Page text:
“Why don’t they make a birth control pill for men?”
There are important considerations from medical ethics that might explain why a birth control pill for men has not happened yet.
You’d think that there would be an ethical impetus for the development of a birth control pill for men, given that men (or at least, their sperm) are a necessary component of human reproduction and that men have an interest in controlling their fertility, too. Men might view such a pill as a useful option. The question is whether that benefit outweighs the potential risks.
The Belmont Report (which lays out the U.S. government’s guidelines for the protection of human research subjects) notes that ethical treatment of humans requires beneficence, which includes maximizing the possible benefits and minimizing the possible harms of a particular intervention. In biomedical research, these risks and benefits are usually understood in biomedical terms — what will happen to your health with the intervention or without it. If an intervention introduces too much risk of harm, or too little chance of benefit given the potential harm, it crosses an ethical line.
For the female partner in human reproduction, this means tallying the possible health consequences of taking the pill against the possible health consequences of pregnancy. From this point of view, even if oral contraceptives increase your chance of weight gain, blood clots, and stroke, the potential harms of the pill are less than the potential harms of pregnancy itself (which include high blood pressure, gestational diabetes, and death, not to mention weight gain).
For the male partner in the equation, the consideration of risks and benefits is complicated by the fact that men don’t get pregnant. As such, any potential harms that come from a male contraceptive would count against the ethical use of that contraceptive, since there is no impact on a man’s health (at least from a straightforward physiological perspective) from impregnating someone. This is part of the reason it’s possible for men to be fathers without knowing that they are fathers. The analogous situation hardly ever happens with mothers.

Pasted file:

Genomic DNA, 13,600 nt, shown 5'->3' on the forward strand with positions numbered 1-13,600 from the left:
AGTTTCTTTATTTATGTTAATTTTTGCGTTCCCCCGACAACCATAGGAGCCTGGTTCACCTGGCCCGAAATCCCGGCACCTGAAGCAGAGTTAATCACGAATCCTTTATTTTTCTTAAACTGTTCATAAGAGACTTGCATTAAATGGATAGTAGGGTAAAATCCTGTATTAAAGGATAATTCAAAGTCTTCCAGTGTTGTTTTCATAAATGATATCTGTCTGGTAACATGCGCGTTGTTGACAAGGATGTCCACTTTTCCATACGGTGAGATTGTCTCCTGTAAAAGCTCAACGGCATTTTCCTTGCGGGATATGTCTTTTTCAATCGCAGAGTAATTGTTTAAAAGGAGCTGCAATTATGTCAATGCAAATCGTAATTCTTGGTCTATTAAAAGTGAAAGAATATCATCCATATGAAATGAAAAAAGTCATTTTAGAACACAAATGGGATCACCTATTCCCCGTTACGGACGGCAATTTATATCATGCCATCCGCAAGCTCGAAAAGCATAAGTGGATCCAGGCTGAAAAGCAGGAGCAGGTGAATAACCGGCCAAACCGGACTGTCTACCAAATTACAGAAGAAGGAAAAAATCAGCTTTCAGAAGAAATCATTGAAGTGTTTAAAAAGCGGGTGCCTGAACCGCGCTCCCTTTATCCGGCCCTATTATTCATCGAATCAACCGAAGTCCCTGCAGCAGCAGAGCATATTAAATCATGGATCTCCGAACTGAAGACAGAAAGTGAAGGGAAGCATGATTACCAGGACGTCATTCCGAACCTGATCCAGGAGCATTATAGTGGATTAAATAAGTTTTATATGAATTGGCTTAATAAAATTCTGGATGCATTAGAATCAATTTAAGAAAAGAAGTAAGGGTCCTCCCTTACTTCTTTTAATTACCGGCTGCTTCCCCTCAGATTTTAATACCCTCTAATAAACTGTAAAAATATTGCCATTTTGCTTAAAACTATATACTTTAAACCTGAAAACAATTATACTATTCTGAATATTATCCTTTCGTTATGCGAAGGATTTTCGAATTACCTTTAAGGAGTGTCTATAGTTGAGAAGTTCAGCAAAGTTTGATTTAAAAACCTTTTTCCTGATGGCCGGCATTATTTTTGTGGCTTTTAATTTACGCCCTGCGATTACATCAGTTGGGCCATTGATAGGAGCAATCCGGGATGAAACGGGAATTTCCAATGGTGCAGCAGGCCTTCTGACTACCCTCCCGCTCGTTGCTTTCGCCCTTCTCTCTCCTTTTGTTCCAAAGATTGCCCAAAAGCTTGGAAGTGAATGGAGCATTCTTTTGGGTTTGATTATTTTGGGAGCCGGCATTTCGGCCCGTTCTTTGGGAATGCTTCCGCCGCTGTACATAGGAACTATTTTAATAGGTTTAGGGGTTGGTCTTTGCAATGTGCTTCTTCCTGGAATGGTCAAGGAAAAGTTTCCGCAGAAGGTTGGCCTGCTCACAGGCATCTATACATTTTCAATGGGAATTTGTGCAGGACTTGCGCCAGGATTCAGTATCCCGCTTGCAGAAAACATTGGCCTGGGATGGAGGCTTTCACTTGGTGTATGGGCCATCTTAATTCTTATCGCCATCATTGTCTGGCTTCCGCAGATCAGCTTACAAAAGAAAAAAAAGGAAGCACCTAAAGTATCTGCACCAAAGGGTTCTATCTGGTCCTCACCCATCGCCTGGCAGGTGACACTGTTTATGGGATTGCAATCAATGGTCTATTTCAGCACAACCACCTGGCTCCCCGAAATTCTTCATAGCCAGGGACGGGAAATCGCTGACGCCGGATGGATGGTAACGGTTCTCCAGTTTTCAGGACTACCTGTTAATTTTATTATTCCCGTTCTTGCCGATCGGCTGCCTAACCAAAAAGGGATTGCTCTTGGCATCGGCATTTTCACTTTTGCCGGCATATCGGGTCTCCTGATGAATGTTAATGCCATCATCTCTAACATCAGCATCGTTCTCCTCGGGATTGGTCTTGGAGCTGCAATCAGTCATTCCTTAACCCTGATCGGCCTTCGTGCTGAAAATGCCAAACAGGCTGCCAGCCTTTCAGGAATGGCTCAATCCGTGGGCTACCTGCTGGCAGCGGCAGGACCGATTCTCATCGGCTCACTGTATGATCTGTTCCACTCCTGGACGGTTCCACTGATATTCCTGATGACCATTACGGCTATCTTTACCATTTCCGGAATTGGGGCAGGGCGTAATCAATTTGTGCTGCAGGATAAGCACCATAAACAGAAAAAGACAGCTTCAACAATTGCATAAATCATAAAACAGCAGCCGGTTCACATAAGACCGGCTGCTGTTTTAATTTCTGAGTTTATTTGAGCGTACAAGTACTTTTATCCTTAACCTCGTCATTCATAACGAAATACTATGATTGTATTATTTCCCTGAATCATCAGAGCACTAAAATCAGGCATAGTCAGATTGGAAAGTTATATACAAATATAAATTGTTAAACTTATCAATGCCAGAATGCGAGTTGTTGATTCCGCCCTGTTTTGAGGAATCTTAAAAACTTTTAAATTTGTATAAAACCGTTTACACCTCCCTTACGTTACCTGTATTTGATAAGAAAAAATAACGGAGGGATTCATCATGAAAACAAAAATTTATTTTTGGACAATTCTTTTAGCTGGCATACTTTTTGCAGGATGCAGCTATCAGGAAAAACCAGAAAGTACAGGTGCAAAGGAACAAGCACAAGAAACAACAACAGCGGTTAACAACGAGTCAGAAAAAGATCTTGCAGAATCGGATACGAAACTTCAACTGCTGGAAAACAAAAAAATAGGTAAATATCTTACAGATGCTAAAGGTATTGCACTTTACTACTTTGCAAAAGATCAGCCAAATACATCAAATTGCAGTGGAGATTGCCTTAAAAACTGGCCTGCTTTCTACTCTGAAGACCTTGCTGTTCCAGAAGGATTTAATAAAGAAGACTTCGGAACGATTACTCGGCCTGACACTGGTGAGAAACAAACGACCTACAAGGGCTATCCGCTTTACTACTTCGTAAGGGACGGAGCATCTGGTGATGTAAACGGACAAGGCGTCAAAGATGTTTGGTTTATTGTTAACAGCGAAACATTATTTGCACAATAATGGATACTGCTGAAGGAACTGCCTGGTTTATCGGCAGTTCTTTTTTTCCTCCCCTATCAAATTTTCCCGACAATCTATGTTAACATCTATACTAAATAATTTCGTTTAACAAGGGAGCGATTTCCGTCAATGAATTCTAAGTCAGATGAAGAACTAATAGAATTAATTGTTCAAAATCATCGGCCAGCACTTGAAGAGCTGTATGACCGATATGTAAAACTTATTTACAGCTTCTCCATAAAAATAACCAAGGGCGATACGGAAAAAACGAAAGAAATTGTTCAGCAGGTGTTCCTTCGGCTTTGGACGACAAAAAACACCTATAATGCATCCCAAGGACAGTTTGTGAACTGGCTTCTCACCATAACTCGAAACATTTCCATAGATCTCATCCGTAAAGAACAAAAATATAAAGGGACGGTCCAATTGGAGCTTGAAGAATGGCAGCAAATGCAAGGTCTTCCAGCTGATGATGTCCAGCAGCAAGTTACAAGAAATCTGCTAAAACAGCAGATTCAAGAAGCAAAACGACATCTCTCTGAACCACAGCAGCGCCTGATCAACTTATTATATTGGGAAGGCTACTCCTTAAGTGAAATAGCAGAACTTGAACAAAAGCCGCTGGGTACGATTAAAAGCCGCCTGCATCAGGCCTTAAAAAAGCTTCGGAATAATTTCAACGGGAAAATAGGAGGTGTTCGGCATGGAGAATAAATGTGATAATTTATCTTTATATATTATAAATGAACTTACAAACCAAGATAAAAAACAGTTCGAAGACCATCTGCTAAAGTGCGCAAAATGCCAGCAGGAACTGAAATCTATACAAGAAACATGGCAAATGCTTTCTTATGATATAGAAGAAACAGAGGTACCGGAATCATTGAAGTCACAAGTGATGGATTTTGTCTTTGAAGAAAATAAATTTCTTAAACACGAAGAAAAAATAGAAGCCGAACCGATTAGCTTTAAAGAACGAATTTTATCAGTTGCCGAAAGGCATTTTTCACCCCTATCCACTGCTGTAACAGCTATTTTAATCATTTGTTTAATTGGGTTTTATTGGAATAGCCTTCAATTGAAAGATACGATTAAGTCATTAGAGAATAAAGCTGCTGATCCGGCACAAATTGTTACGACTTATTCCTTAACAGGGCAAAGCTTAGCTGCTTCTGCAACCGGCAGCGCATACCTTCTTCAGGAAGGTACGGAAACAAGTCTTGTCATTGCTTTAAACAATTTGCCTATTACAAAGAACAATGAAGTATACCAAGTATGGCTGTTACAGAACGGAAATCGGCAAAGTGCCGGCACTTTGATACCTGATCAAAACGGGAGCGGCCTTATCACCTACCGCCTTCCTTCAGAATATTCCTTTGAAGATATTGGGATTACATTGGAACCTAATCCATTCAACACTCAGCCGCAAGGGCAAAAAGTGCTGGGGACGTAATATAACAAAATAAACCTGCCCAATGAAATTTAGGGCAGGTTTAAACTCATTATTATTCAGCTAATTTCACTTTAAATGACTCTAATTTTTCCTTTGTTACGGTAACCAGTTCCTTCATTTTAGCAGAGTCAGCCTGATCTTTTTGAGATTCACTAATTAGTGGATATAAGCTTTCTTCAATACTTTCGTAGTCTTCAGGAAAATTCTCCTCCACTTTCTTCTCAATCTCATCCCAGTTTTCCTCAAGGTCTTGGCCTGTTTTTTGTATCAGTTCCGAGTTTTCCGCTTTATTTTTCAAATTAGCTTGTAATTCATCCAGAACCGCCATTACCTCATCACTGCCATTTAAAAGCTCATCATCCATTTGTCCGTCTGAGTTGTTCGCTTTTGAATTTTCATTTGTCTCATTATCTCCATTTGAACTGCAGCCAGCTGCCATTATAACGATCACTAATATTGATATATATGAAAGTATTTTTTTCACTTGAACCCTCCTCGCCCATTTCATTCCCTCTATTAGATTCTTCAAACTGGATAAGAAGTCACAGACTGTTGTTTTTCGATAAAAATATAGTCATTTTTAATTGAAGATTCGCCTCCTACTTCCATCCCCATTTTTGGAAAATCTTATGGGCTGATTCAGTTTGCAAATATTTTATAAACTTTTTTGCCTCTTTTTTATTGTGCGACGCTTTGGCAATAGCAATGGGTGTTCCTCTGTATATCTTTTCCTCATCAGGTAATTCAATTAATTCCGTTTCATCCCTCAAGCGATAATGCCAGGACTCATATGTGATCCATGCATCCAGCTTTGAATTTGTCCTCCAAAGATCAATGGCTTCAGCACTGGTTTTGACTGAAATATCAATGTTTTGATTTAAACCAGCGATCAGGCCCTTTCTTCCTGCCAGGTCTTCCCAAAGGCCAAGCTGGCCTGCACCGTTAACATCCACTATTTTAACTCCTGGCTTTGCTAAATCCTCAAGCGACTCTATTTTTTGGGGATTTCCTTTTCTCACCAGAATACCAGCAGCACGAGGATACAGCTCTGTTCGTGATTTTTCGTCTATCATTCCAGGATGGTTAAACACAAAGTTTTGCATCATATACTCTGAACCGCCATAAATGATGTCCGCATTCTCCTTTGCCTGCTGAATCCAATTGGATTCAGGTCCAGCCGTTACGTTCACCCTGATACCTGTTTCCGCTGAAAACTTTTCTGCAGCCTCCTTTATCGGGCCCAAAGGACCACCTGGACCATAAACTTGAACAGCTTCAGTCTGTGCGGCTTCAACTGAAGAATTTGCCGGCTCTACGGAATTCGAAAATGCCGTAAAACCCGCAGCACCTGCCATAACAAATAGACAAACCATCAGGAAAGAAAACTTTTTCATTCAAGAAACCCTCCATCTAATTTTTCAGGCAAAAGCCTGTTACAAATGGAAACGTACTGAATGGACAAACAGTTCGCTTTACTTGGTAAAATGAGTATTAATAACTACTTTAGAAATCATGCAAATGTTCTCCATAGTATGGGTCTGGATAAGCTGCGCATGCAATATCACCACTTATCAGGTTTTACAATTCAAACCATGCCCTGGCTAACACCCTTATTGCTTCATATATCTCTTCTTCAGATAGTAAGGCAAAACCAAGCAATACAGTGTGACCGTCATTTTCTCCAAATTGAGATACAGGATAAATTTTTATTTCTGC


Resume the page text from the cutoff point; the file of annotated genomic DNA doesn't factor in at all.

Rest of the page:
In short, unless the male contraceptive provides some clear health benefit to the male taking it, researchers will judge that the possible harms outweigh the possible benefits.
Indeed, this kind of assessment may explain why the human papillomavirus (HPV) vaccine was initially tested for use just on girls, even though males get HPV, spread it to their sexual partners, and can get warts or even penile cancer from it. While bothersome, genital warts are less harmful than cervical cancer, the most serious female consequence of HPV, and penile cancer is much rarer than cervical cancer. But researchers are now testing HPV vaccines on males in the hopes that the potential harms will be even lower than the (comparatively) low potential harms of HPV.
It looks like an attempt to avoid putting an undue burden on men (by offering them a pill with more direct health risks than health benefits) ends up saddling women with an undue burden as far as the responsibility for avoiding pregnancy. Maybe this means that our evaluation of risks and benefits needs to take more account of social factors — including the real (if not physiological) benefit a man could get from knowing he will not unintentionally impregnate his partner.